China continues to pursue a plan of modest economic growth with strong emphasis on increased agricultural and light industrial production.
Recent political criticism of the $5 billion Boashan steel plant near Shanghai as wasteful is expected to slow significantly negotiations for future new industrial projects with large foreign investment. The Boashan steel project came under attack at the National People's Congress for using valuable resources and foreign exchange earnings.
"I think the Chinese are looking closely at Poland," said an American in Peking who has been in regular contact with several Chinese ministries. "They see a Socialist country with $20 billion in foreign debt and tremendous problems. That has to have some impact."
China's Finance Minister, Wang Binggian, told the People's Congress there had to be "tighter controls over imports."
Despite the apparent decision to pull back on large projects until they work out their financing problems, the Chinese appear to be continuing development of their off-shore oil resources. Sources at the Chinese Petroleum Ministry said foreign oil companies are expected to complete their final seismic surveys by January. Bidding for exploratory contracts for at least a third of the offshore area is expected in the first quarter of 1981.
So far, however, China has yet to live up to the expectations of some people that its oil reserves will eventually make it another Saudi Arabia. China's annual oil production has leveled off at about 106 million metric tons. The nation's coal production also increased only marginally last year. China's total energy production in the first seven months of the year increased by only 0.9 percent.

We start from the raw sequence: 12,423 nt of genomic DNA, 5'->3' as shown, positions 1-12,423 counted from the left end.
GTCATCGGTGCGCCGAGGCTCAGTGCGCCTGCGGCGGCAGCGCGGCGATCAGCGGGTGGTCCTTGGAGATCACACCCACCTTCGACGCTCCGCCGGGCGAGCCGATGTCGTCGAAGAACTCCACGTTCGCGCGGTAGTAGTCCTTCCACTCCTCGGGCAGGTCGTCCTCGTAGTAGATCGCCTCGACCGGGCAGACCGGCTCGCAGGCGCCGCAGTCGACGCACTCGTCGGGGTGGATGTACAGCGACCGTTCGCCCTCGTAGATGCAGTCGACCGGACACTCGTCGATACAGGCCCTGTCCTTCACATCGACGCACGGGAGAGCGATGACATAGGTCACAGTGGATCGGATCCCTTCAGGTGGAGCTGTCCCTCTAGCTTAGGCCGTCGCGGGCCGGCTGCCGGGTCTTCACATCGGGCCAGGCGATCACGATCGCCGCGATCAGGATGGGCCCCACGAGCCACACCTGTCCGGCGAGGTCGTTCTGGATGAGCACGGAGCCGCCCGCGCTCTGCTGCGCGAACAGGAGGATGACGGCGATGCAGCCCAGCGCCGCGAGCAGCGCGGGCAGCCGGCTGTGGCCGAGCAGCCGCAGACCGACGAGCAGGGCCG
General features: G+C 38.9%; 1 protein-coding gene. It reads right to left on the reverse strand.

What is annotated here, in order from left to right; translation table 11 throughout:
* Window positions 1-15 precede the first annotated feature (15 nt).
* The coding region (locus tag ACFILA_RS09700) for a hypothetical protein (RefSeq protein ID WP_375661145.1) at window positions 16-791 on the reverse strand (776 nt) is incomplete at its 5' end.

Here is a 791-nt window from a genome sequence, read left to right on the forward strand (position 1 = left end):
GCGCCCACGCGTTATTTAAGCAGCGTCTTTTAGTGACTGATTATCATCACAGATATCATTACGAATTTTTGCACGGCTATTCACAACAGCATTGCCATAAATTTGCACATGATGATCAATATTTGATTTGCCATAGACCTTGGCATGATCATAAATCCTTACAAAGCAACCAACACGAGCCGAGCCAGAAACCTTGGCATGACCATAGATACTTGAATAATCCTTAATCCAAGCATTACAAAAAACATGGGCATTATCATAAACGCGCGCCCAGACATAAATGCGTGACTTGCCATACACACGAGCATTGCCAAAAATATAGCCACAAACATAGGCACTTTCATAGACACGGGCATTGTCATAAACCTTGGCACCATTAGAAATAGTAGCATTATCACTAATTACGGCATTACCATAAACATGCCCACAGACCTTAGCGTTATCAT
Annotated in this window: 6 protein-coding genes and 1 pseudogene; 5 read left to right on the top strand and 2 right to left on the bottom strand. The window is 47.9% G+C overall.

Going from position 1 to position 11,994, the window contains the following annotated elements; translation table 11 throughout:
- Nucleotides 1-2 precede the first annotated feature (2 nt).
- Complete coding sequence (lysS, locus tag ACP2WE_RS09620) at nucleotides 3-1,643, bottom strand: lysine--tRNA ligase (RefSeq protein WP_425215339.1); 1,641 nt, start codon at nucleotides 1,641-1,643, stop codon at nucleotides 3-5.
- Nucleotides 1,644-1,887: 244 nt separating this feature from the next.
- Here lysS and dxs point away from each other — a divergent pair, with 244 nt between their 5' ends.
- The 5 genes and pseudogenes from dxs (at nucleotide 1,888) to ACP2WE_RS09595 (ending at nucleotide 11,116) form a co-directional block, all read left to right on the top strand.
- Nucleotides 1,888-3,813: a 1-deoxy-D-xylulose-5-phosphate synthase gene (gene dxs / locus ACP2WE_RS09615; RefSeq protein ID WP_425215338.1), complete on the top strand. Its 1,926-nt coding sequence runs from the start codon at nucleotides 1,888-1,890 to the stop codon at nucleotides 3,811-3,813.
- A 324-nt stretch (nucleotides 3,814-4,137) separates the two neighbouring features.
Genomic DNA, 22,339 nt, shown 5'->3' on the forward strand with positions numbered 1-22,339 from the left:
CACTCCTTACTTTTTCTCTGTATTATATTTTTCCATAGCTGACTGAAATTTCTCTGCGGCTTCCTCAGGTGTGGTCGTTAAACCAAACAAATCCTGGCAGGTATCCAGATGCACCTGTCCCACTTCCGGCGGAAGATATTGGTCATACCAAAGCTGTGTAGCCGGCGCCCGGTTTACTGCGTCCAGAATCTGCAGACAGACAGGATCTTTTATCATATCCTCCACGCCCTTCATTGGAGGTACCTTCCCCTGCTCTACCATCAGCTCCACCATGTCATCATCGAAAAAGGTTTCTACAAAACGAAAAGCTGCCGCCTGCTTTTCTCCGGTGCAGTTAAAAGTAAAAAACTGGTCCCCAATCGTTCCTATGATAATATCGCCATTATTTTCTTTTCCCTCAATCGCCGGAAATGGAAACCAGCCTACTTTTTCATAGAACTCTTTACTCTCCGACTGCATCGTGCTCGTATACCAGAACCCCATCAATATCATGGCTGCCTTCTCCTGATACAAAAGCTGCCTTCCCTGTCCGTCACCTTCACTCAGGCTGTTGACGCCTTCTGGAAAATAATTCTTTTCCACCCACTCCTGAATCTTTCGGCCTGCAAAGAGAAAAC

Major oil fields such as Daging in the northeast are running low forcing the Chinese to push the offshore exploration. But even with the help of Western oil companies, analysts do not expect an upsurge in China's oil production until at least 1985.
In other areas of the economy, China is predicting a modest, 4 percent increase in agricultural production next year and total output from light industry is expected to rise eight percent.
In the first seven months of 1980, however, light industrial output -- including textiles -- rose by 23.3 percent. This reflection an attempt by the Chinese to increase export earnings and raise domestic living standards. Output by heavy industry, by contrast, increased only 6.3 percent in the same period.
Capital investment during the first half of 1980 dropped 4.4 percent reflecting a 20 percent cut in large- and medium-sized construction.